“The men show tremendous gratitude for their meals, and it is God’s way of showing me that such grunt work truly does manifest His presence to those in dire circumstances,” he said.
Marchionni also led 12-Step meetings that focused on drugs and alcohol. The group used the Spiritual Exercises of Saint Ignatius Loyola to supplement 12-Step spirituality.
Marchionni said that through his experience of serving D.C.’s poorest he realized, “Jesus Christ is always laboring, always desiring to bring his brothers and sisters closer to him. He does hear the cry of the poor, and he answers them with gifts of hope and gratitude.”
Read more about Marchionni’s long experiment in Jesuits magazine.
Regency is a time in Jesuit formation that occurs after First Studies and just prior to the formal study of theology, affording each Jesuit an opportunity to work in an apostolic area.
“The students provide a context for me to work out what my own particular vocation means for me and to the world,” said Baker. “They constantly teach me about what it means to be a Jesuit and, in ways they cannot fathom, they instruct me on what kind of priest they want to see me become one day.”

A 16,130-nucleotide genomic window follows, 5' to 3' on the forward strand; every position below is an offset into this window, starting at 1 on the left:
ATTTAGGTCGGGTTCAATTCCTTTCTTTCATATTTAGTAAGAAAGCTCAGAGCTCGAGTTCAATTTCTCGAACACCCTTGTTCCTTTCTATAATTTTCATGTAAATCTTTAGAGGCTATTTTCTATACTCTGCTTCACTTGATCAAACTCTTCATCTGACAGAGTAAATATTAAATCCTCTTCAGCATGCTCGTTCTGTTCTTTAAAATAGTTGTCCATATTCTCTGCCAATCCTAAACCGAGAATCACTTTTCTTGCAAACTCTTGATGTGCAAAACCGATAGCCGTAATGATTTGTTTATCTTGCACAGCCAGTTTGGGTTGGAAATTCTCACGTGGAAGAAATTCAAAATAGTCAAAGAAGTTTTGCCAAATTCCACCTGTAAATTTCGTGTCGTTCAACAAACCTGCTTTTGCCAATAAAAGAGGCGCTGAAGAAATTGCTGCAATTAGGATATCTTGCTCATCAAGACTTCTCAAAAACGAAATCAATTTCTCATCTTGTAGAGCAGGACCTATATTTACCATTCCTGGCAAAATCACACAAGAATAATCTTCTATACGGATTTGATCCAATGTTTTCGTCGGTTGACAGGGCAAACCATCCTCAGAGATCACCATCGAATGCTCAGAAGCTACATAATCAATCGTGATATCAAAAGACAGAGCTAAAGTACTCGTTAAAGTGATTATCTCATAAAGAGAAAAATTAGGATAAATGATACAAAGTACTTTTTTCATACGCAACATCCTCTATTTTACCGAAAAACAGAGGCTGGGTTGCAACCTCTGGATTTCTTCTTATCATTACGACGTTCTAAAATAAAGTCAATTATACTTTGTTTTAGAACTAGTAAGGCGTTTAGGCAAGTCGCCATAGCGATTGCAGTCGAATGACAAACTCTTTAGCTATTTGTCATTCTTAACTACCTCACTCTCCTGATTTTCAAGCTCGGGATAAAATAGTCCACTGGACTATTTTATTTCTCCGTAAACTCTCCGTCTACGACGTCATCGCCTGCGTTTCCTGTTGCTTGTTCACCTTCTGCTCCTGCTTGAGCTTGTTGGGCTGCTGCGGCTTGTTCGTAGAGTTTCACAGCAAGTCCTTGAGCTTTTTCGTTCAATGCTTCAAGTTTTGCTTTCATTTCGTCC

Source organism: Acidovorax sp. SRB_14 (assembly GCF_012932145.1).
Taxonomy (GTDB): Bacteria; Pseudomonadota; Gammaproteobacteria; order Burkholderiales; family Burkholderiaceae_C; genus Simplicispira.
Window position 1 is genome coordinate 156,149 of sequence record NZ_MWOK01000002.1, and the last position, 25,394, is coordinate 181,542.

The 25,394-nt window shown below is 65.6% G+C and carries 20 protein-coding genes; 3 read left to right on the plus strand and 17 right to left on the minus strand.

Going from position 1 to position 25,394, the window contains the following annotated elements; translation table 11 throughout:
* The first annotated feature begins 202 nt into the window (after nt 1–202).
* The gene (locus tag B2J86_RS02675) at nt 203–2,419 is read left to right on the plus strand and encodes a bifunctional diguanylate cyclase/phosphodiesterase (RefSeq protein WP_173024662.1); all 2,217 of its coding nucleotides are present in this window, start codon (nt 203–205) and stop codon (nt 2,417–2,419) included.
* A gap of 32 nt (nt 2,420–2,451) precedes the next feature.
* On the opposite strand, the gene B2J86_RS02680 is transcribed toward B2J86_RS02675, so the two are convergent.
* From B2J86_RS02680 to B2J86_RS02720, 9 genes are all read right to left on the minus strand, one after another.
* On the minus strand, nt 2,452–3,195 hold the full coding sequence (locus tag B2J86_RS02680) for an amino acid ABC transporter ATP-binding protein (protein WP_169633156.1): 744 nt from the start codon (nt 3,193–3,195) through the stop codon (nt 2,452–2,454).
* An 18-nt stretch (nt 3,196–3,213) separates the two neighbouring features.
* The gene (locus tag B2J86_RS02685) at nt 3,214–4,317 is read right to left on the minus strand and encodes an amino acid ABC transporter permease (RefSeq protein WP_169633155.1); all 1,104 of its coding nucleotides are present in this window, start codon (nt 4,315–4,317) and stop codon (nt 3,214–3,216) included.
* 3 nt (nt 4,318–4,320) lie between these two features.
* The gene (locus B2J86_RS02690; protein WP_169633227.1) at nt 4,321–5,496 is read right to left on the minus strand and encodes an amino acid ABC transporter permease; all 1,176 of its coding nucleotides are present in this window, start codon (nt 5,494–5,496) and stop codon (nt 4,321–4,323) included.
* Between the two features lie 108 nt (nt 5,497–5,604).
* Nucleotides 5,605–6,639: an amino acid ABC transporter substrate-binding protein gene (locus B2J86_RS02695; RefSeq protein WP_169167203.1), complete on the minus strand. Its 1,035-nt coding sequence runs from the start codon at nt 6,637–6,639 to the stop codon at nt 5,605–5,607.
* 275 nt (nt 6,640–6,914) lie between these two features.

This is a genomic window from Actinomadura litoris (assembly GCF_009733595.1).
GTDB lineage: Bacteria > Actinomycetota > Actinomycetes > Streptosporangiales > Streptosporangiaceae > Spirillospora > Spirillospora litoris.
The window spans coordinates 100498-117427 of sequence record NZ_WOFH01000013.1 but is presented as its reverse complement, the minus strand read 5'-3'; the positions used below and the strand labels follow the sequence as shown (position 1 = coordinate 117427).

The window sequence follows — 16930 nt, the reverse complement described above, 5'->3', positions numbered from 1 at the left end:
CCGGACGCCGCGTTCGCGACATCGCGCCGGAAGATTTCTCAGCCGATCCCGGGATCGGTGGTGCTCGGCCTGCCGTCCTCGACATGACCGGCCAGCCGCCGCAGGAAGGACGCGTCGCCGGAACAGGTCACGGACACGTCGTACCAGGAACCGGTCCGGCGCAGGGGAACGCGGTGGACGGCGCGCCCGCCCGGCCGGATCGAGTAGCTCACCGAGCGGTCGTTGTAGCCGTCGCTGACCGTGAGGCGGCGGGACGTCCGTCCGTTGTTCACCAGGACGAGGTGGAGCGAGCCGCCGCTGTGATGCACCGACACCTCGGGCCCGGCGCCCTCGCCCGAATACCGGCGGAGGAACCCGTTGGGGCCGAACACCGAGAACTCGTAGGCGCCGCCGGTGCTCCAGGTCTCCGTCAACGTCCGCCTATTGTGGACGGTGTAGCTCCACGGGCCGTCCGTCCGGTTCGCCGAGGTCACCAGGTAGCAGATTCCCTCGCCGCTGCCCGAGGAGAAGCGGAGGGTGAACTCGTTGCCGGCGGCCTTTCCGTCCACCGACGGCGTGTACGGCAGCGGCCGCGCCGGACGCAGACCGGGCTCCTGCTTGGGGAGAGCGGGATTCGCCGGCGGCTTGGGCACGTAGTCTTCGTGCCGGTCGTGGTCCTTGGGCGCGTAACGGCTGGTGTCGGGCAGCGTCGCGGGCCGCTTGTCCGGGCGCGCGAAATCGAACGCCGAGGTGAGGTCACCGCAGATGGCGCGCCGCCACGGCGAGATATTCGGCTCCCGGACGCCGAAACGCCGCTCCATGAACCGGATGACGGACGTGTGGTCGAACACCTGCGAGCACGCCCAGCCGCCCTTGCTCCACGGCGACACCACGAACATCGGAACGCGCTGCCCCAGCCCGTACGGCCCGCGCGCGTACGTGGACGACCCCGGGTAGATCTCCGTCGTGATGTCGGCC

Baker taught at a Jesuit high school before he entered the Society, but doing this work as a Jesuit scholastic is something completely different. “For reasons that often make me shake my head in utter disbelief, this work — and doing it in this particular way as a Jesuit — suits me better than I ever could have imagined.”
For Brenkert, the magis takes on a new meaning in regency to include the search for the quality, excellence and mastery of a craft and the freer and more personal service of others.
“To be a successful regent,” he said, “I believe that my love for my students must pour forth, flowing from my prayer and from my participation in the sacraments.”
Read more about Jesuits’ regency experiences in Jesuits magazine.
Jesuit Keith Maczkiewicz had hoped to do something he had never done before during his Long Experiment, a time when each Jesuit novice does five months of full-time apostolic work while living in a Jesuit community. He had worked in high school campus ministry, but when he was missioned to Georgetown University to assist in campus ministry there, his novice director said, “You may have done this job before, but you never did it as a Jesuit.”